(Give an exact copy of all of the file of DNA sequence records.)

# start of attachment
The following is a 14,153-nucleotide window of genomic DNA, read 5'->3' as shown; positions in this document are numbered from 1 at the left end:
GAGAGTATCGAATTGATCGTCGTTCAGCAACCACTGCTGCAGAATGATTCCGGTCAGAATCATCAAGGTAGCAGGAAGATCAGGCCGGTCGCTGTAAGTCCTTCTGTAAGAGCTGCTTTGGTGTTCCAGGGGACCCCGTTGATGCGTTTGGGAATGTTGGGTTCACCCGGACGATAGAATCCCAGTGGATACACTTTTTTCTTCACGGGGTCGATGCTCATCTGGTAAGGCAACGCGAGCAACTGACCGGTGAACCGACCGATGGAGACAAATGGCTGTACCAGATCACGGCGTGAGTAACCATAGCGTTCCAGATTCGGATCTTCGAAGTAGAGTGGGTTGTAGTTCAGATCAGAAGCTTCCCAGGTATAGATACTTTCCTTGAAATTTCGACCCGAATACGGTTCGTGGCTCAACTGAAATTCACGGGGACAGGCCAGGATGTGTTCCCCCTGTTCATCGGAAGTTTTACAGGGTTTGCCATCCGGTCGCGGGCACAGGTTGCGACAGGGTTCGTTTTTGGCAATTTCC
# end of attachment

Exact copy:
The following is a 14,153-nucleotide window of genomic DNA, read 5'->3' as shown; positions in this document are numbered from 1 at the left end:
GAGAGTATCGAATTGATCGTCGTTCAGCAACCACTGCTGCAGAATGATTCCGGTCAGAATCATCAAGGTAGCAGGAAGATCAGGCCGGTCGCTGTAAGTCCTTCTGTAAGAGCTGCTTTGGTGTTCCAGGGGACCCCGTTGATGCGTTTGGGAATGTTGGGTTCACCCGGACGATAGAATCCCAGTGGATACACTTTTTTCTTCACGGGGTCGATGCTCATCTGGTAAGGCAACGCGAGCAACTGACCGGTGAACCGACCGATGGAGACAAATGGCTGTACCAGATCACGGCGTGAGTAACCATAGCGTTCCAGATTCGGATCTTCGAAGTAGAGTGGGTTGTAGTTCAGATCAGAAGCTTCCCAGGTATAGATACTTTCCTTGAAATTTCGACCCGAATACGGTTCGTGGCTCAACTGAAATTCACGGGGACAGGCCAGGATGTGTTCCCCCTGTTCATCGGAAGTTTTACAGGGTTTGCCATCCGGTCGCGGGCACAGGTTGCGACAGGGTTCGTTTTTGGCAATTTCC